Under CPL Sec. 100.15, every accusatory instrument is required to contain two elements; 1) an accusatory portion designating the offense charged, and 2) a factual portion containing evidentiary facts which support or tend to support the charges stated in the accusatory portion of the instrument. These facts must provide reasonable cause to believe that the defendant has committed the crime alleged in the accusatory portion of the accusatory instrument. See, People v. Dumas, 68 N.Y.2d 729, 506 N.Y.S.2d 319, 497 N.E.2d 686 (1986).

Further, under CPL Sec. 100.40, a misdemeanor information is facially sufficient if the non-hearsay facts stated in said information establish each and every element of the offense charged, as well as the Defendant's commission of said crime. If both of these factors are present, then the information states a prima facie case, and is sufficient. See, People v. Alejandro, 70 N.Y.2d 133, 517 N.Y.S.2d 927, 511 N.E.2d 71 (1987).

On a motion to dismiss, this Court's review is limited to whether or not the People's allegations as stated in the Criminal Court Complaint are facially sufficient. The facts alleged need only establish the existence of a prima facie case, even if those facts would not be legally sufficient to prove guilt beyond a reasonable doubt. See, People v. Jennings, 69 N.Y.2d 103, 115, 512 N.Y.S.2d 652, 504 N.E.2d 1079 (1986).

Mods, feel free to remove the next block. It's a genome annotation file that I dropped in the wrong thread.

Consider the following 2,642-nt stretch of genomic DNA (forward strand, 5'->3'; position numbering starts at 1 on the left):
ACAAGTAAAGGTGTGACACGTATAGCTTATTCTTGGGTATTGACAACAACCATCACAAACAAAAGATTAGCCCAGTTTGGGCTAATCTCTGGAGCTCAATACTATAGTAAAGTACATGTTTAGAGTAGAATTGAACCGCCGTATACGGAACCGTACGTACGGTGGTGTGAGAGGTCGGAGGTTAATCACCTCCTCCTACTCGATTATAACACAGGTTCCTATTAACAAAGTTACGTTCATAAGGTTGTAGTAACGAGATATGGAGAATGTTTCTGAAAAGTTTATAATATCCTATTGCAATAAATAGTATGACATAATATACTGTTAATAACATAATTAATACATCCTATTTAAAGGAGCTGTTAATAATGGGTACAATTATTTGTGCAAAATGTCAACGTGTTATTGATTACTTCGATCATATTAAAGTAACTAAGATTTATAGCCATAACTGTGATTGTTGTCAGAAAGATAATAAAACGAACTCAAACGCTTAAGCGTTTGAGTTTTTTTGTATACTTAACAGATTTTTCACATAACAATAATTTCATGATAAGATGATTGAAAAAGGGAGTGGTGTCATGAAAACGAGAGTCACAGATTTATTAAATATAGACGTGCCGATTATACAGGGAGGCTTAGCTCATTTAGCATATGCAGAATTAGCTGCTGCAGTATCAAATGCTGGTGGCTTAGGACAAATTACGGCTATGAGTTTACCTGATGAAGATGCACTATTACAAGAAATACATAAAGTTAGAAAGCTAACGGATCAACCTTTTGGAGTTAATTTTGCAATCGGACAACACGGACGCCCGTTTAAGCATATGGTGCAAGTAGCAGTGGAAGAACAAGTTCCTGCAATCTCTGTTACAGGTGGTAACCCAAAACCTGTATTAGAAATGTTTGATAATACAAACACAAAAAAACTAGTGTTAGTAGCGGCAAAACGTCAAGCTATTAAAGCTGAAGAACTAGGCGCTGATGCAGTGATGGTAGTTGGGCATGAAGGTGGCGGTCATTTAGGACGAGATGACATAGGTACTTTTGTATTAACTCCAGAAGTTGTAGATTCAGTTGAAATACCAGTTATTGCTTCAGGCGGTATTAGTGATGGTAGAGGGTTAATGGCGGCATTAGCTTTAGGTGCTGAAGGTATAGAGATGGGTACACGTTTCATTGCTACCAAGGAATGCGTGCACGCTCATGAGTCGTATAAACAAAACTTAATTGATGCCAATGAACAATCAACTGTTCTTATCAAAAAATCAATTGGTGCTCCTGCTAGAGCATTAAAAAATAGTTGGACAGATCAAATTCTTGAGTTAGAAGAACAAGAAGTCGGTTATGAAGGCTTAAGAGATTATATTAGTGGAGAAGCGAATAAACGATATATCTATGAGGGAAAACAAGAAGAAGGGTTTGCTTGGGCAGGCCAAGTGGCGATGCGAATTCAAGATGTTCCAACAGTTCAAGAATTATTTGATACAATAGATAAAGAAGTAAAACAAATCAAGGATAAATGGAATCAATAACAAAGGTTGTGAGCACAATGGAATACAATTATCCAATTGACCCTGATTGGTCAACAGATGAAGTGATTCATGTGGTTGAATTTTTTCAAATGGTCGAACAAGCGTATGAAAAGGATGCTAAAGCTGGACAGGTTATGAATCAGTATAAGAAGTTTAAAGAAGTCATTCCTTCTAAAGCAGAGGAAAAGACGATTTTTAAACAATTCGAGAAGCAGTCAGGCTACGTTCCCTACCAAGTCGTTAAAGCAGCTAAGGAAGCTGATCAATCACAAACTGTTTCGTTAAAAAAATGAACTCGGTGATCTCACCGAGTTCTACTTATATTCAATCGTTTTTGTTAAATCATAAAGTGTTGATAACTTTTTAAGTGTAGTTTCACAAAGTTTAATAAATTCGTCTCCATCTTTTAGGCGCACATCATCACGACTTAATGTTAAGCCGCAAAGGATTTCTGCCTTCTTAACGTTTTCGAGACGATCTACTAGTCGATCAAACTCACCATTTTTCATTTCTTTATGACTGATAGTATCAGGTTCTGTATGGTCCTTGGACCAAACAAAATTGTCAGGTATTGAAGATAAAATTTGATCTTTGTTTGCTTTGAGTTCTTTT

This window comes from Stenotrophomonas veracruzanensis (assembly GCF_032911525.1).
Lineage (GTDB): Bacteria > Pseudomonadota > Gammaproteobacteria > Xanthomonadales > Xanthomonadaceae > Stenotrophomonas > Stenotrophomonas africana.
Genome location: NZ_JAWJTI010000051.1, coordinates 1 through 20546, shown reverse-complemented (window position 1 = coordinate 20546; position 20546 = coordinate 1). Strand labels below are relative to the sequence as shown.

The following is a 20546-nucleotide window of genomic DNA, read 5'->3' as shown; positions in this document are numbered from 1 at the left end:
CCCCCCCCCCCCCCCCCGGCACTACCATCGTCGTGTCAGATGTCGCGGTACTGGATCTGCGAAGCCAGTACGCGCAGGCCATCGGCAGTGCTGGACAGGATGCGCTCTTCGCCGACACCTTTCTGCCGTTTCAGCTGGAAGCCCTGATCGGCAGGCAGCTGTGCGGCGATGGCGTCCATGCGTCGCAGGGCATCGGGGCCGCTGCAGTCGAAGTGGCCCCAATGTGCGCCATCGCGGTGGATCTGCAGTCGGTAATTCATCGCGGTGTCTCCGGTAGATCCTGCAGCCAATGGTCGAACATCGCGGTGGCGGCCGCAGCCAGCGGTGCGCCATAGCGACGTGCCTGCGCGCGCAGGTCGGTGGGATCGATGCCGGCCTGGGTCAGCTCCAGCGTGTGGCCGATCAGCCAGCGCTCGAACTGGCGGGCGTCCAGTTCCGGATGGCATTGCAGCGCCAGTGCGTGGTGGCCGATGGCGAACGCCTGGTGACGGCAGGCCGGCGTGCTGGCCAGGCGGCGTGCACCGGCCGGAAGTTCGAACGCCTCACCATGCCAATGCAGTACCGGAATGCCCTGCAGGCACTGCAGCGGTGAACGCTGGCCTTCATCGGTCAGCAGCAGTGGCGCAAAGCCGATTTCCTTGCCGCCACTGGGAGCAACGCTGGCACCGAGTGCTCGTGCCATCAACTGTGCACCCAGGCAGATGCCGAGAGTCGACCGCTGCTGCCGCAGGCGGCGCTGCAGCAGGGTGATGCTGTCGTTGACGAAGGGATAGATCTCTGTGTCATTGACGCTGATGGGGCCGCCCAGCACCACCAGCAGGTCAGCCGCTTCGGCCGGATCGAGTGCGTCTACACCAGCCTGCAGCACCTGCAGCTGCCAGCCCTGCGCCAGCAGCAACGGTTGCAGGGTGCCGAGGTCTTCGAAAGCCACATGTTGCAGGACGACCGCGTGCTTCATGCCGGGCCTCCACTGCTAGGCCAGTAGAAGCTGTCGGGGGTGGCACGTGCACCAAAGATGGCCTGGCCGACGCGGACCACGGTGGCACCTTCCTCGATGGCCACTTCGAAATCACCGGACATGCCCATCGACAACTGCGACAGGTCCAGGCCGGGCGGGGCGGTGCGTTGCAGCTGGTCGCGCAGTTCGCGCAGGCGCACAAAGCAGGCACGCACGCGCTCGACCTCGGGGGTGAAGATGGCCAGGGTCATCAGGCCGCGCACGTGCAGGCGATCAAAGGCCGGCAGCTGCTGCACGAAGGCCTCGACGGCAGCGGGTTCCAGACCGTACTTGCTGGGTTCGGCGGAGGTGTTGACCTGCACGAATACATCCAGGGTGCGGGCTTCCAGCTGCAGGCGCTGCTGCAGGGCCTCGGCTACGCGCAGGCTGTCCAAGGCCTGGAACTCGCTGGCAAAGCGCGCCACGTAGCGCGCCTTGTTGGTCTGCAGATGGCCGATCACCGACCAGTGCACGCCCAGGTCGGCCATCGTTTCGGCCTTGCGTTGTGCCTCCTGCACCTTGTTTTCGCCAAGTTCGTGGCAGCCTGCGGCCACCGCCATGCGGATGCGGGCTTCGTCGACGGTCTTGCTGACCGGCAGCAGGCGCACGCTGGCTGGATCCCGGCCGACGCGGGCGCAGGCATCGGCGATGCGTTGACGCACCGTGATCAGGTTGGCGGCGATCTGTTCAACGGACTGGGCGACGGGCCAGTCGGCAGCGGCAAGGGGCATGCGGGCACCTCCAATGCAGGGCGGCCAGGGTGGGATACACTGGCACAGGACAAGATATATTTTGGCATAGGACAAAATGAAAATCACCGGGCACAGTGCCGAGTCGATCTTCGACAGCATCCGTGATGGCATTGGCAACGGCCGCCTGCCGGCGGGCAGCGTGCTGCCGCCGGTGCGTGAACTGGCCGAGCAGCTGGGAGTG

Applying these principles to the instant matter, the factual allegations contained in the superceding information before this Court are facially sufficient.

In People v. Lambert, 2002 WL 1769931 (Crim. Ct., Qns Cty, 2002), the court reviewed a similar allegation and found " no legal basis for the conclusion that an arresting officer's detailed description of an incriminating videotape of criminal conduct, which tape he has personally viewed, is a hearsay' allegation ... there should be no hearsay impediment to the inclusion in an information of what a police officer [970 N.Y.S.2d 870] observes with his own eyes and ears when he views a videotape."

Further, in People v. Giarraputo, 37 Misc.3d 486, 487, 949 N.Y.S.2d 852 (Crim. Ct., Richmond Cty, 2012), the court stated that " a witness presented with a photo, may testify as to who or what is in the photo ... the court finds no basis in law, reason or logic for not extending or recognizing this basic evidentiary premise to the contents of videos ..." See also, People v. Miranda, Criminal Court, Bronx County, Docket # 2012BX025804, unpublished decision dated March 25, 2013 (Hornstein, J.)

Similarly, this Court can find no basis to find that the statements made by the complainant regarding his observations of the Defendant's conduct are insufficient, merely because those observations were made when the complainant viewed a videotape of the Defendant's allegedly culpable conduct.